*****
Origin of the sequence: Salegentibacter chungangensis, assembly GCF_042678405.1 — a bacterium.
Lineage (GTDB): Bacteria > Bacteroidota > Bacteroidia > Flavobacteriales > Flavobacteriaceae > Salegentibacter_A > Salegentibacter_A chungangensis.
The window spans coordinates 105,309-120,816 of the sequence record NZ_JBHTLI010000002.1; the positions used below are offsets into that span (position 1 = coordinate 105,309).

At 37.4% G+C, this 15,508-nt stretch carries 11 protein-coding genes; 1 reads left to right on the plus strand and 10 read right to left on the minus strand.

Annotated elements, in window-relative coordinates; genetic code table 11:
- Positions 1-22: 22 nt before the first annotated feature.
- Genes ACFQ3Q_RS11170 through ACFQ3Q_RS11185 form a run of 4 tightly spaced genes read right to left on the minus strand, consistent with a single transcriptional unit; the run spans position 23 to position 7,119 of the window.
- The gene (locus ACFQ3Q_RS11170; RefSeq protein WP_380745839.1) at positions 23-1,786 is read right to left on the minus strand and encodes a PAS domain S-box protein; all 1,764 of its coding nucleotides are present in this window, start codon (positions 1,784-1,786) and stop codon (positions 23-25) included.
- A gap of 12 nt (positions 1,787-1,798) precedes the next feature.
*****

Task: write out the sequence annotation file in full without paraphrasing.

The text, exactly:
Origin of the sequence: Salegentibacter chungangensis, assembly GCF_042678405.1 — a bacterium.
Lineage (GTDB): Bacteria > Bacteroidota > Bacteroidia > Flavobacteriales > Flavobacteriaceae > Salegentibacter_A > Salegentibacter_A chungangensis.
The window spans coordinates 105,309-120,816 of the sequence record NZ_JBHTLI010000002.1; the positions used below are offsets into that span (position 1 = coordinate 105,309).

At 37.4% G+C, this 15,508-nt stretch carries 11 protein-coding genes; 1 reads left to right on the plus strand and 10 read right to left on the minus strand.

Annotated elements, in window-relative coordinates; genetic code table 11:
- Positions 1-22: 22 nt before the first annotated feature.
- Genes ACFQ3Q_RS11170 through ACFQ3Q_RS11185 form a run of 4 tightly spaced genes read right to left on the minus strand, consistent with a single transcriptional unit; the run spans position 23 to position 7,119 of the window.
- The gene (locus ACFQ3Q_RS11170; RefSeq protein WP_380745839.1) at positions 23-1,786 is read right to left on the minus strand and encodes a PAS domain S-box protein; all 1,764 of its coding nucleotides are present in this window, start codon (positions 1,784-1,786) and stop codon (positions 23-25) included.
- A gap of 12 nt (positions 1,787-1,798) precedes the next feature.